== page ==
# Filter and transpose horizontal to vertical

To filter data arranged *horizontally* and display the result in a *vertical* format, you can use the FILTER function together with TRANSPOSE. In the example shown, the formula in B10 is:

where **data** (C4:L6) and **group** (C5:L5) are named ranges.

The goal is to filter the horizontal data in the range C4:L6 to extract members of the group "fox" and display results with data transposed to a vertical format. For convenience and readability, we have two named ranges to work with: **data** (C4:L6) and **group** (C5:L5).

The FILTER function can be used to extract data arranged vertically (in rows) or horizontally (in columns). FILTER will return the matching data in the same orientation. The formula in B5 is:

Working from the inside out, the *include* argument for FILTER is a logical expression:

group="fox" // test for "fox"

When the logical expression is evaluated, it returns an array of 10 TRUE and FALSE values:

{TRUE,FALSE,TRUE,FALSE,FALSE,TRUE,TRUE,TRUE,TRUE,FALSE}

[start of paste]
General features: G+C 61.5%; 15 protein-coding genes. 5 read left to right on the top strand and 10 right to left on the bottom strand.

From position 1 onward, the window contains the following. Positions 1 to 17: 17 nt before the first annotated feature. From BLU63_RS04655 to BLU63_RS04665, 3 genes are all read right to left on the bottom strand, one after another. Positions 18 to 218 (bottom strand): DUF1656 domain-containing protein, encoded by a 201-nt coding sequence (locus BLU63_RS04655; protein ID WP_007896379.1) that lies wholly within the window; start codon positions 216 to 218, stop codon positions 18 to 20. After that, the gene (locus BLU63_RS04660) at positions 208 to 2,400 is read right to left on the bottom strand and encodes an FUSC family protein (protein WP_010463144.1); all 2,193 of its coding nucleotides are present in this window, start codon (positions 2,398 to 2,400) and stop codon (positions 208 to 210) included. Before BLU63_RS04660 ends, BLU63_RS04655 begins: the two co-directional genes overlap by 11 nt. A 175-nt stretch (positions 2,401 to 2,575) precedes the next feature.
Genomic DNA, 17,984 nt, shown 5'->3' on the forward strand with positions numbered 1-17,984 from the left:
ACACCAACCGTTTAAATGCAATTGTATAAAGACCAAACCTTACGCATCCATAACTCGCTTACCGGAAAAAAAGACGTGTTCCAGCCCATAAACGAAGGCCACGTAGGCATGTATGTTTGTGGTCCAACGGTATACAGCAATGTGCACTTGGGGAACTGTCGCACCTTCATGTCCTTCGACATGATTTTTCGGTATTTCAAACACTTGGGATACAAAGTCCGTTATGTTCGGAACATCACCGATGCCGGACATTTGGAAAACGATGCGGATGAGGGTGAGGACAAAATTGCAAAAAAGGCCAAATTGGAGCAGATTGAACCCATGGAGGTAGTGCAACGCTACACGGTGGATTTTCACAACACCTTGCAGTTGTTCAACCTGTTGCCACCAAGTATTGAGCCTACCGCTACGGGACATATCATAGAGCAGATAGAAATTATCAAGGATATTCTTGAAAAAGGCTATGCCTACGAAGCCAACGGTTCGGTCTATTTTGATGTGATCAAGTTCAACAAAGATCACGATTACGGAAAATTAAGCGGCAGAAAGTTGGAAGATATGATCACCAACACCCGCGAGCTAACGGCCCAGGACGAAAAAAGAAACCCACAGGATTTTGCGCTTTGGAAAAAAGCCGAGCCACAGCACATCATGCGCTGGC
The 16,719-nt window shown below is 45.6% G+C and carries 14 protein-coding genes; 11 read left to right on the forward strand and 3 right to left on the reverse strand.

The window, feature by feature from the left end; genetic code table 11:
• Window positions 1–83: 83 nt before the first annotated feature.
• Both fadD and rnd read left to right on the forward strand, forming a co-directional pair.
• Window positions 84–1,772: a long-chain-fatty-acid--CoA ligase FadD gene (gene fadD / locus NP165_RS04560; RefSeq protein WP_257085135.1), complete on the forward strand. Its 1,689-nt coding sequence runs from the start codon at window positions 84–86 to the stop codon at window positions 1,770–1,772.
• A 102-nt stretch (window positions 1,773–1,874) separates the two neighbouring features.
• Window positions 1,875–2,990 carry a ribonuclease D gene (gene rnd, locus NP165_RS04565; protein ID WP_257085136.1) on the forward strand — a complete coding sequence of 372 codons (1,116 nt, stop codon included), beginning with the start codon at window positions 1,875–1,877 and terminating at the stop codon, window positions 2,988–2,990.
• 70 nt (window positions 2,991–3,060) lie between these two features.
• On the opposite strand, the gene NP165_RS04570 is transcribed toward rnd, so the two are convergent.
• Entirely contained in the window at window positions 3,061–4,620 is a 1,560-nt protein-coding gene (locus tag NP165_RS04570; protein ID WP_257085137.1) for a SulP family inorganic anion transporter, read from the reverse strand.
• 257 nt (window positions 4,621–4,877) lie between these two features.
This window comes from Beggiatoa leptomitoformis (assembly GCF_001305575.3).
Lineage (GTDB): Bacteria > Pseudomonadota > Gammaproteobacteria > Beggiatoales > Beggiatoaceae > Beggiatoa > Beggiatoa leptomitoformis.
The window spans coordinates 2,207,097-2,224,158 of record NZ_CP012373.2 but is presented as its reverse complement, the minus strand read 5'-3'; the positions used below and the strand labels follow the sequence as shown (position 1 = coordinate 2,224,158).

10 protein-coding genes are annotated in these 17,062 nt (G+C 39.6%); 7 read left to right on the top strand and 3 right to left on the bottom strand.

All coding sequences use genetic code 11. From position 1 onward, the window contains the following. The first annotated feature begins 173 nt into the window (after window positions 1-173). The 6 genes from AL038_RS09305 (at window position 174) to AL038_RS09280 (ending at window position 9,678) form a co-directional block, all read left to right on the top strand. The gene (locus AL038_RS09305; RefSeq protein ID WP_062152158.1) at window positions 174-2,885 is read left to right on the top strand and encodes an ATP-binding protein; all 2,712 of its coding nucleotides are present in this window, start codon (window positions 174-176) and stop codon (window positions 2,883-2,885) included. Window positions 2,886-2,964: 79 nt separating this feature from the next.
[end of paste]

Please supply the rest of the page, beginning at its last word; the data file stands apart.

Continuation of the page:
*Note: the commas (,) in this array indicate columns. Semicolons (;) would indicate rows.*

The array contains one value per record in the data, and each TRUE corresponds to a column where the group is "fox". This array is returned directly to FILTER as the *include* argument, where it does the actual filtering:

FILTER(data,{TRUE,FALSE,TRUE,FALSE,FALSE,TRUE,TRUE,TRUE,TRUE,FALSE})

Only data in columns that correspond to TRUE make it through the filter, so the result is data for the six people in the "fox" group. FILTER returns this data in the original horizontal structure. Because we want to display results from FILTER in a *vertical* format, the TRANSPOSE function is wrapped around the FILTER function:

The TRANSPOSE function transposes the data and returns a vertical array as a final result in cell B10. Because FILTER is a dynamic array function, the results spill into the range B10:D15. If data in **data** (C4:L6) changes, the result from FILTER is automatically updated.

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